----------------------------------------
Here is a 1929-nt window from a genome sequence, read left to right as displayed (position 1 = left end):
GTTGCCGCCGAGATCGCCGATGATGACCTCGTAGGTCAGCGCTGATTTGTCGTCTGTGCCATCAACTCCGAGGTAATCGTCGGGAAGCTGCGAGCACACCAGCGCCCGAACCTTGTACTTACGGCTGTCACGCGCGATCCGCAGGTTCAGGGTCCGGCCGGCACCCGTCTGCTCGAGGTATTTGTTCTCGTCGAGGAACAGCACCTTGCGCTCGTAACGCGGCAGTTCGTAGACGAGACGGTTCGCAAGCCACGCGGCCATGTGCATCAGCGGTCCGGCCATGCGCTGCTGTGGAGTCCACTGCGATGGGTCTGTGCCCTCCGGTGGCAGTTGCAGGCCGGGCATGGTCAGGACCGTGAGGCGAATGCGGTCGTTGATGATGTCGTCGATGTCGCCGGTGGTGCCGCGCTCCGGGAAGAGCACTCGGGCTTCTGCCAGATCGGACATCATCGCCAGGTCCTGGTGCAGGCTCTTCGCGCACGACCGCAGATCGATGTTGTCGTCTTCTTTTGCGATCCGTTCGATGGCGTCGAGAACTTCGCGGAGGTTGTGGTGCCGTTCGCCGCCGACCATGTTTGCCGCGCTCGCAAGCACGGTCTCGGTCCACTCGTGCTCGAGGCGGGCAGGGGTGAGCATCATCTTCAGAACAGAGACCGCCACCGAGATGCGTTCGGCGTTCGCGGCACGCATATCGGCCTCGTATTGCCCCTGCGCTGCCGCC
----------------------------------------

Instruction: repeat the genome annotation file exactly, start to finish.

Here is a 1929-nt window from a genome sequence, read left to right as displayed (position 1 = left end):
GTTGCCGCCGAGATCGCCGATGATGACCTCGTAGGTCAGCGCTGATTTGTCGTCTGTGCCATCAACTCCGAGGTAATCGTCGGGAAGCTGCGAGCACACCAGCGCCCGAACCTTGTACTTACGGCTGTCACGCGCGATCCGCAGGTTCAGGGTCCGGCCGGCACCCGTCTGCTCGAGGTATTTGTTCTCGTCGAGGAACAGCACCTTGCGCTCGTAACGCGGCAGTTCGTAGACGAGACGGTTCGCAAGCCACGCGGCCATGTGCATCAGCGGTCCGGCCATGCGCTGCTGTGGAGTCCACTGCGATGGGTCTGTGCCCTCCGGTGGCAGTTGCAGGCCGGGCATGGTCAGGACCGTGAGGCGAATGCGGTCGTTGATGATGTCGTCGATGTCGCCGGTGGTGCCGCGCTCCGGGAAGAGCACTCGGGCTTCTGCCAGATCGGACATCATCGCCAGGTCCTGGTGCAGGCTCTTCGCGCACGACCGCAGATCGATGTTGTCGTCTTCTTTTGCGATCCGTTCGATGGCGTCGAGAACTTCGCGGAGGTTGTGGTGCCGTTCGCCGCCGACCATGTTTGCCGCGCTCGCAAGCACGGTCTCGGTCCACTCGTGCTCGAGGCGGGCAGGGGTGAGCATCATCTTCAGAACAGAGACCGCCACCGAGATGCGTTCGGCGTTCGCGGCACGCATATCGGCCTCGTATTGCCCCTGCGCTGCCGCC